Temas Especiales

24 de May de 2020


Dentists survey dental health

PANAMA. Bourne down with backpacks and equipment they trudged and sweated for miles; they climbed mountains, forded rivers, navigated r...

PANAMA. Bourne down with backpacks and equipment they trudged and sweated for miles; they climbed mountains, forded rivers, navigated rapids; they endured days under a blistering and enervating sun and conversely tramped through torrential tropical storms; they suffered mosquitoes snakes and a myriad of unidentified insects; and yesterday they gathered to tell their stories and share their experiences with their colleagues, and glow in the pride of achievement.

No explorers, adventurers, surveyors or prospectors among them. Dentists all, they united at Panama’s Royal Decameron to see and hear audio visual presentations of journeys of a lifetime in all parts of the country, from Kuna Yala and Darien through Colon, Panama, Cocle, Herrera and Chiriqui to Bocas, Los Santos and Comarca Ngobe Bugle.

They were young fresh faced interns who, when they graduated never dreamt of marching six hours straight along mud tracks in steaming jungles to find remote Ngobe or Kuna villages. They had never visualized abandoning a sterile dental surgery to stand masked, gowned and capped alongside huts with no power or running water, to carry out and report full dental inspections of young and old alike.

The young were led by veterans with years of service in poorly funded health centers who volunteered to take part in Panama´s first major survey of the dental health of the nation.

Funded by the government and directed by the world renowned Gorgas Institute, the $500,000 project involved scores of dental workers. Like the porters of old who carried loads for the forty-niners heading for the California gold fields, they humped their equipment, carried tents, water, food and spare clothing, loaded on unstable canoes. At day’s end they often slept in decrepit buildings, and got their water from rivers.

In Darien, away from home for weeks, they battled rapids, killed a threatening snake, forded fast flowing rivers and cleaned accumulated garbage from the ankle deep mud surrounding their stopping places.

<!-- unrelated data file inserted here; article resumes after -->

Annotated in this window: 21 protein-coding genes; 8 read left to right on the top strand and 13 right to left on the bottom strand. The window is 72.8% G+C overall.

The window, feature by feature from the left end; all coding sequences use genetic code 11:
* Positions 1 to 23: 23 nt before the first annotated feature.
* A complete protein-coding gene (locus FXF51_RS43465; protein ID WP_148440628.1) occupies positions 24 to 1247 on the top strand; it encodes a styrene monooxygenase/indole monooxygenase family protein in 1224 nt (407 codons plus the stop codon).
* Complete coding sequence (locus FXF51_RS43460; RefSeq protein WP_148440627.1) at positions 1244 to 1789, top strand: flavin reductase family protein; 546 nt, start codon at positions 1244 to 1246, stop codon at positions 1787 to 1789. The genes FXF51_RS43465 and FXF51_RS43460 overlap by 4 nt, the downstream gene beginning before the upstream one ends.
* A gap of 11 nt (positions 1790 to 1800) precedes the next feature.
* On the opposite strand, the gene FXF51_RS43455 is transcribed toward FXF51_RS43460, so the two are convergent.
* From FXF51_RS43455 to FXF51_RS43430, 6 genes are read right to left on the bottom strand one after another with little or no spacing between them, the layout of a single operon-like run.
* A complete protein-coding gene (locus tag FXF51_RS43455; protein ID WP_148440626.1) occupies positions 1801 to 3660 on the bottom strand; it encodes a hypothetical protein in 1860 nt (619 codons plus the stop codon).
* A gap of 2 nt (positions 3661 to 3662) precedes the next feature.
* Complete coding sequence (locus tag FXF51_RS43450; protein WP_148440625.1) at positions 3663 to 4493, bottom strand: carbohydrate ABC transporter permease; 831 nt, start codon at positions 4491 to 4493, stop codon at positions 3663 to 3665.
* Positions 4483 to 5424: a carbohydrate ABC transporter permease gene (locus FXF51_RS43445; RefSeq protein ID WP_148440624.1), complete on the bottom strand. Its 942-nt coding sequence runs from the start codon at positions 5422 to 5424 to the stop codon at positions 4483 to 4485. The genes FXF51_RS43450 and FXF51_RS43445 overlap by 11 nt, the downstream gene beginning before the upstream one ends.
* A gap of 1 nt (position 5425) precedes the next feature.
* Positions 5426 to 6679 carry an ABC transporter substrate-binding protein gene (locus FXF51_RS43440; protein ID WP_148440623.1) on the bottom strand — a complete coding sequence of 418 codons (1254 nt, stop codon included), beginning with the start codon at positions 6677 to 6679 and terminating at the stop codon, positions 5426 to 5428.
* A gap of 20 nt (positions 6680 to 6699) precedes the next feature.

In Bocas del Toro, one three person team tramped endless paths high into the hills to remote Ngobe Bugle settlements. They carried their own packs until they managed to hire “Margarita” a packhorse looking as weary as the dentists.

In Chiriqui, climbing became a regular part of the day, and in the interior of Panama “city girls” scrambled out of canoes to walk thigh deep upstream when their overloaded transport grounded.

In other areas they edged across rickety hanging bridges and even the team operating in the relative comfort of Metropolitan Panama had to edge across tree trunks to cross streams and venture into areas listed as “red” in tourist guides, where they needed a police presence.

At the Decameron celebration they sat into the night watching over four hours of presentations, cheering, laughing and applauding as each group told its story.

In the audience were many of the unsung and unrecorded heroes who prepared the program and who have been assembling and coding the hundreds of completed reports.

The analysis will continue at the Gorgas Institute until the final reports is readied at year end. The Ministry of Health, Social Security , the Government and University were represented to take pride in the achievements of public dental workers.

Panama too can rejoice in the dedication of a highly motivated group of professional public servants; so few doing so much, for so many.